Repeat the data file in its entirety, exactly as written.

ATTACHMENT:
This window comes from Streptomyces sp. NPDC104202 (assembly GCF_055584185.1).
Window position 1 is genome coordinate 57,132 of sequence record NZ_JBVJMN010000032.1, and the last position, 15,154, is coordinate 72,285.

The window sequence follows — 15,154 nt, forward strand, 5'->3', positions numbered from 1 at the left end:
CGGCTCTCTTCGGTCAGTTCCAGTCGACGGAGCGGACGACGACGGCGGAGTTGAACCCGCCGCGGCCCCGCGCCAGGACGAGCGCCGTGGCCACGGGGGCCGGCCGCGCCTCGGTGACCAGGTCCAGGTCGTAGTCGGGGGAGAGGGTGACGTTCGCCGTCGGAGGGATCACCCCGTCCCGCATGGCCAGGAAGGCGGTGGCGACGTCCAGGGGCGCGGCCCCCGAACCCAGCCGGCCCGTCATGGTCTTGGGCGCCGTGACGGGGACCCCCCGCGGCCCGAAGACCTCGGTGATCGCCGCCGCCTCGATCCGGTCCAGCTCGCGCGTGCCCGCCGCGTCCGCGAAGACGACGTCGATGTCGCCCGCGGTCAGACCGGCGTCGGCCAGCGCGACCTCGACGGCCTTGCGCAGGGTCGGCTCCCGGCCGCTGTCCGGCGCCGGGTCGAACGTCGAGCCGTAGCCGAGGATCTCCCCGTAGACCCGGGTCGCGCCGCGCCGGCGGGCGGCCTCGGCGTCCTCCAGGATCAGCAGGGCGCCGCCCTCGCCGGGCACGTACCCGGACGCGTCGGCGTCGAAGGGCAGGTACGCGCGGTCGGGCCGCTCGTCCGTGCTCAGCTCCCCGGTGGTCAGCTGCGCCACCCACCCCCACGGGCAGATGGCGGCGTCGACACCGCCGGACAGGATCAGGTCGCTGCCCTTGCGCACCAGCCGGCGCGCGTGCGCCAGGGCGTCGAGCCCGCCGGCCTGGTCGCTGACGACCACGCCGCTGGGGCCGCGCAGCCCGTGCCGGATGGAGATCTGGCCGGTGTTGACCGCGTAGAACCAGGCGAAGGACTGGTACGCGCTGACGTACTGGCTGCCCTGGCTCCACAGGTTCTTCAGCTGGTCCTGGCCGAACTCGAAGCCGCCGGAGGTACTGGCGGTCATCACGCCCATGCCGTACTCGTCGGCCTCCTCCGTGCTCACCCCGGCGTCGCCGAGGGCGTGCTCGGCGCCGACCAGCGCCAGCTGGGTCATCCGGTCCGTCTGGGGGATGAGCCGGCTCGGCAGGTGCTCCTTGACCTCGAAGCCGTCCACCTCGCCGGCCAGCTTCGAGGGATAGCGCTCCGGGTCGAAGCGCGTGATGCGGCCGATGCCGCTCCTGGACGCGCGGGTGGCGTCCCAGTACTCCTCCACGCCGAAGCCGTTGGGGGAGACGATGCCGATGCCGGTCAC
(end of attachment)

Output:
This window comes from Streptomyces sp. NPDC104202 (assembly GCF_055584185.1).
Window position 1 is genome coordinate 57,132 of sequence record NZ_JBVJMN010000032.1, and the last position, 15,154, is coordinate 72,285.

The window sequence follows — 15,154 nt, forward strand, 5'->3', positions numbered from 1 at the left end:
CGGCTCTCTTCGGTCAGTTCCAGTCGACGGAGCGGACGACGACGGCGGAGTTGAACCCGCCGCGGCCCCGCGCCAGGACGAGCGCCGTGGCCACGGGGGCCGGCCGCGCCTCGGTGACCAGGTCCAGGTCGTAGTCGGGGGAGAGGGTGACGTTCGCCGTCGGAGGGATCACCCCGTCCCGCATGGCCAGGAAGGCGGTGGCGACGTCCAGGGGCGCGGCCCCCGAACCCAGCCGGCCCGTCATGGTCTTGGGCGCCGTGACGGGGACCCCCCGCGGCCCGAAGACCTCGGTGATCGCCGCCGCCTCGATCCGGTCCAGCTCGCGCGTGCCCGCCGCGTCCGCGAAGACGACGTCGATGTCGCCCGCGGTCAGACCGGCGTCGGCCAGCGCGACCTCGACGGCCTTGCGCAGGGTCGGCTCCCGGCCGCTGTCCGGCGCCGGGTCGAACGTCGAGCCGTAGCCGAGGATCTCCCCGTAGACCCGGGTCGCGCCGCGCCGGCGGGCGGCCTCGGCGTCCTCCAGGATCAGCAGGGCGCCGCCCTCGCCGGGCACGTACCCGGACGCGTCGGCGTCGAAGGGCAGGTACGCGCGGTCGGGCCGCTCGTCCGTGCTCAGCTCCCCGGTGGTCAGCTGCGCCACCCACCCCCACGGGCAGATGGCGGCGTCGACACCGCCGGACAGGATCAGGTCGCTGCCCTTGCGCACCAGCCGGCGCGCGTGCGCCAGGGCGTCGAGCCCGCCGGCCTGGTCGCTGACGACCACGCCGCTGGGGCCGCGCAGCCCGTGCCGGATGGAGATCTGGCCGGTGTTGACCGCGTAGAACCAGGCGAAGGACTGGTACGCGCTGACGTACTGGCTGCCCTGGCTCCACAGGTTCTTCAGCTGGTCCTGGCCGAACTCGAAGCCGCCGGAGGTACTGGCGGTCATCACGCCCATGCCGTACTCGTCGGCCTCCTCCGTGCTCACCCCGGCGTCGCCGAGGGCGTGCTCGGCGCCGACCAGCGCCAGCTGGGTCATCCGGTCCGTCTGGGGGATGAGCCGGCTCGGCAGGTGCTCCTTGACCTCGAAGCCGTCCACCTCGCCGGCCAGCTTCGAGGGATAGCGCTCCGGGTCGAAGCGCGTGATGCGGCCGATGCCGCTCCTGGACGCGCGGGTGGCGTCCCAGTACTCCTCCACGCCGAAGCCGTTGGGGGAGACGATGCCGATGCCGGTCAC